Planetary hexagrams, on the other hand, are formulated from the point of the planet being invoked or banished. The figure is said to be invoking if the line so drawn passes the Saturn point in a clockwise manner, and banishing if the line passes the Saturn point in a counter clockwise manner. Thus to invoke Saturn begin at the Saturn (Topmost) point, proceed to the Venus: (Lower Right) point and so on from Venus through Sol to Mars, from Mars to Luna, from Luna to Jupiter, from Jupiter through Sol to Mercury and from Mercury back to Saturn. Contrawise to banish Saturn one begins at the Saturn point and proceeds to the Mercury (Lower Left) point and so forth:

The problem does arise that there are two lineal forms that fulfill the conditions for either invoking or banishing Sol. This may be resolved by the ingenium of the magician regarding the precise nature of the Solar force being invoked, for example Michael is intrinsically more martial as the leader of the Host of Heaven, whereas Raphael is essentially more mercurial as the Healing of God.

Elemental attributions in the Pentagram are derived from the quadrature of the Reformed Great Table and the Order of Elements in Enochian. The demonstrations, proofs and derivations of this are too complex to go into in this place, but the basic order is Air, Water, Earth and Fire and they are assigned to quadrants in the arrangement Upper Left, Upper Right, Lower Left and Lower Right respectively (they are not fixed within the Enochian system but this convention underlies most modern terrestrial elemental assignments: (Golden Dawn, Wicca, BOTA etc).

Compare this to the attribution of the elements to the Pentagram (ignoring the topmost point, or bottommost in the case of the inverse pentagram); they are identical.

Likewise if the top and bottom points of the Unicursal hexagram are ignored for the purpose of assigning the pure elements, the quadrants can similarly be attributed and the resulting formulations will be justified symbolically on the basis of the sephirotic and planetary attributions.

By the rules previously explicated, each of these points will have a natural invoking and a natural banishing form. For Air the invoking from would be Upper Left to the Bottommost point, from the Bottommost to the Upper Right, from the Upper Right through the Center to the Lower Left, from the Lower Left to the Topmost, from Topmost to the Lower Right, from Lower Right through the Center back to the Upper Left.

What is interesting about these 4 formulations is that in each case the invoking motion from the elemental quadrant is toward a sephirotic identity with that element. Note 777 column XI, which gives the elemental attributions of the Sephiroth, an attribution based on the application of the Golden Dawn’s יהוה‎ formula, ascending the Tree and discarding Earth after Malkuth.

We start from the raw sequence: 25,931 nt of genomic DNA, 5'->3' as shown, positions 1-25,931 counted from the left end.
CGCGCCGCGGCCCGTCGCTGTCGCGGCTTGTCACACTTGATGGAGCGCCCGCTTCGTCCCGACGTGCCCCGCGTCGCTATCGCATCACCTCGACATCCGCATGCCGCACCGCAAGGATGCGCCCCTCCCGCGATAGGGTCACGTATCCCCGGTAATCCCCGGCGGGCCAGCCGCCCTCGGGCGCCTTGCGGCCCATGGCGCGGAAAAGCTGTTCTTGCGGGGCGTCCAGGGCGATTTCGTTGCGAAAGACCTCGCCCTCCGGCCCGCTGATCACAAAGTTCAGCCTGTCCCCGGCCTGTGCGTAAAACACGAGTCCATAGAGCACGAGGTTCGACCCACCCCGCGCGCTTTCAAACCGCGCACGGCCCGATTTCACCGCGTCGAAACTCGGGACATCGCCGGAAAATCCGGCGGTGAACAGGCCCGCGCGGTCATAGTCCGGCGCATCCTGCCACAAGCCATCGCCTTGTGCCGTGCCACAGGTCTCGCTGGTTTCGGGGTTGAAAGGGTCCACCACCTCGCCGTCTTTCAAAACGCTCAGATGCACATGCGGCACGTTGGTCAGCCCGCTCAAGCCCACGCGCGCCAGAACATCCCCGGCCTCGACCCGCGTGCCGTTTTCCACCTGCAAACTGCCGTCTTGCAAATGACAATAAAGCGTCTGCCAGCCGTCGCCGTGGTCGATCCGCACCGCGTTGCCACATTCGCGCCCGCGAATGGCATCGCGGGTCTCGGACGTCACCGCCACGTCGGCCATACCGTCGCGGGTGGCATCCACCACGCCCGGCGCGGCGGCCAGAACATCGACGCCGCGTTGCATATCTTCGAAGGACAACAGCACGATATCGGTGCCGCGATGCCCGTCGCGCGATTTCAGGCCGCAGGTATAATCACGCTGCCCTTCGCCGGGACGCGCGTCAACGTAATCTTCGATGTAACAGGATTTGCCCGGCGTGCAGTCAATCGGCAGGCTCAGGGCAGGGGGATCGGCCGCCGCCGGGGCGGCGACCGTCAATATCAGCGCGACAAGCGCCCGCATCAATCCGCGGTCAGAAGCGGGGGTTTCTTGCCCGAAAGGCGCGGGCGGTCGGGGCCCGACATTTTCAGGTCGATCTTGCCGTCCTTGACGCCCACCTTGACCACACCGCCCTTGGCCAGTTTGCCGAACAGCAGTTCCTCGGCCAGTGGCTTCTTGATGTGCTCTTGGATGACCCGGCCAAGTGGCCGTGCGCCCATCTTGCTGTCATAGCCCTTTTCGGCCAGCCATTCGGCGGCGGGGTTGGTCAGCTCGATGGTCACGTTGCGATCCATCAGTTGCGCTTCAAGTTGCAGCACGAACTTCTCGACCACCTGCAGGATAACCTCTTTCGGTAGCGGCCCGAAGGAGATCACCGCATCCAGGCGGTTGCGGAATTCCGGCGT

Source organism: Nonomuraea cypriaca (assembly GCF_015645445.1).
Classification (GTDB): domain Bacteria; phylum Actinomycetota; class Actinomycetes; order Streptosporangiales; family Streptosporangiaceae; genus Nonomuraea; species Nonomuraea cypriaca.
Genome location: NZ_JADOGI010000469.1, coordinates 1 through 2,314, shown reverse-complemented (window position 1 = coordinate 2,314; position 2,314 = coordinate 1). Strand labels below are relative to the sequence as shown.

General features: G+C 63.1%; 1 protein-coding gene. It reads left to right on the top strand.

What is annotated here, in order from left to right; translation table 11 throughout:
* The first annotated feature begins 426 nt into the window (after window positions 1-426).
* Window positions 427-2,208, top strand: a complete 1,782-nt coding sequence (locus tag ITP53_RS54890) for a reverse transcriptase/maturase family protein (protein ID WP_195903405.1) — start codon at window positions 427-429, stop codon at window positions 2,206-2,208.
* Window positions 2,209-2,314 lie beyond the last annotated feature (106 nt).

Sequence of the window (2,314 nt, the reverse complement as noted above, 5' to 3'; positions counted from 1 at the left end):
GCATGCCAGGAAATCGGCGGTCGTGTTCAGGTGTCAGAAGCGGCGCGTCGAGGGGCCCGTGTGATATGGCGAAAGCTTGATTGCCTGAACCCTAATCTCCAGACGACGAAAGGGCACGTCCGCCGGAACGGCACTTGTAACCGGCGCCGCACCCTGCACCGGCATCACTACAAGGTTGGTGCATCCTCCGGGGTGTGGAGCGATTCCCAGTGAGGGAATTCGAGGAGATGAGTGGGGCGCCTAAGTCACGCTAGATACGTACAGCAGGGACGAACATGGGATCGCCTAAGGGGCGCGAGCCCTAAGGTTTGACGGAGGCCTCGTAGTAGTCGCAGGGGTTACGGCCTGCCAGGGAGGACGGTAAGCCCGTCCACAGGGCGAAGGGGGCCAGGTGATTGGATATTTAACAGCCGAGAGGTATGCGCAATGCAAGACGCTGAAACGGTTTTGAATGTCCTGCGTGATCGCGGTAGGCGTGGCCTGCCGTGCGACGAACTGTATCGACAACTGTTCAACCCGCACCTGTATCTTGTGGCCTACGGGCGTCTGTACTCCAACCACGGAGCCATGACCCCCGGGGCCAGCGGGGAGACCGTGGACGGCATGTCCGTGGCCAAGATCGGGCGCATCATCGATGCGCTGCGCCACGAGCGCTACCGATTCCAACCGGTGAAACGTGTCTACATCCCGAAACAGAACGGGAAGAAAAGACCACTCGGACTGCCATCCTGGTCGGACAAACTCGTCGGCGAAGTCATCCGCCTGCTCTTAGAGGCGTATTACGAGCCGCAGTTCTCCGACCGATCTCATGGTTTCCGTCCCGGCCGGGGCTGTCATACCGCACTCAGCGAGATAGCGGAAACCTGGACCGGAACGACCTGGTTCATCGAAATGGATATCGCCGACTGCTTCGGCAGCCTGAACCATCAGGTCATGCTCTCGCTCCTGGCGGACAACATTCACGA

Invoking Air proceeds from the Upper Left (the Air Quadrant) to the Bottommost point, which is attributed to Luna and Yesod. Yesod is attributed to Air.

Invoking Water proceeds from the Upper Right (the Water Quadrant) to the Lower Left point, which is attributed to Mercury and Hod. Hod is attributed to Water.

Invoking Earth proceeds from Lower Left (the Earth Quadrant) to the Topmost point, which is attributed to Saturn. Saturn equals ת‎ (Tau: 777 row 32 & 32 bis) which equals Earth. There is no point point in the hexagram that goes to the Sephiroth attributed to Earth, that of Malkuth.

Finally invoking Fire proceeds from the Lower Right (the Fire Quadrant) to Upper Left, the Upper Left is attributed to Mars and Geburah. Geburah is attributed to Fire.

Note the elegance with which the invoking formula of the elemental pentagram (motion toward an element) is wedded to the invoking hexagram formula (clockwise motion from).

Thus is the terrestrial wedded to the celestial, and the microcosm brought into harmonious union with the macrocosm.

Crowley, Aleister. 777 and other Qabalistic Writings. New York: Weiser, 1973

Euclid. The Thirteen Books of the Elements (3 vols). New York: Dover, 1956.

Kaplan, Aryeh. Sefer Yetzirah: The Book of Creation. New York: Weiser, 1997.

Lundy, Miranda. Sacred Geometry. New York: Walker & Co., 1998.

Martineau, John. A Little Book of Coincidence. New York: Walker & Co., 2001.

Regardie, Israel. Golden Dawn. Woodbury, MN: Llewellyn, 2002.

Regardie, Israel. The Complete Golden Dawn System of Magic. Tempe, AZ: New Falcon, 2003.

Yates, Francis. Giordano Bruno and the Hermetic Tradition. Chicago: Univ. of Chicago, 1964.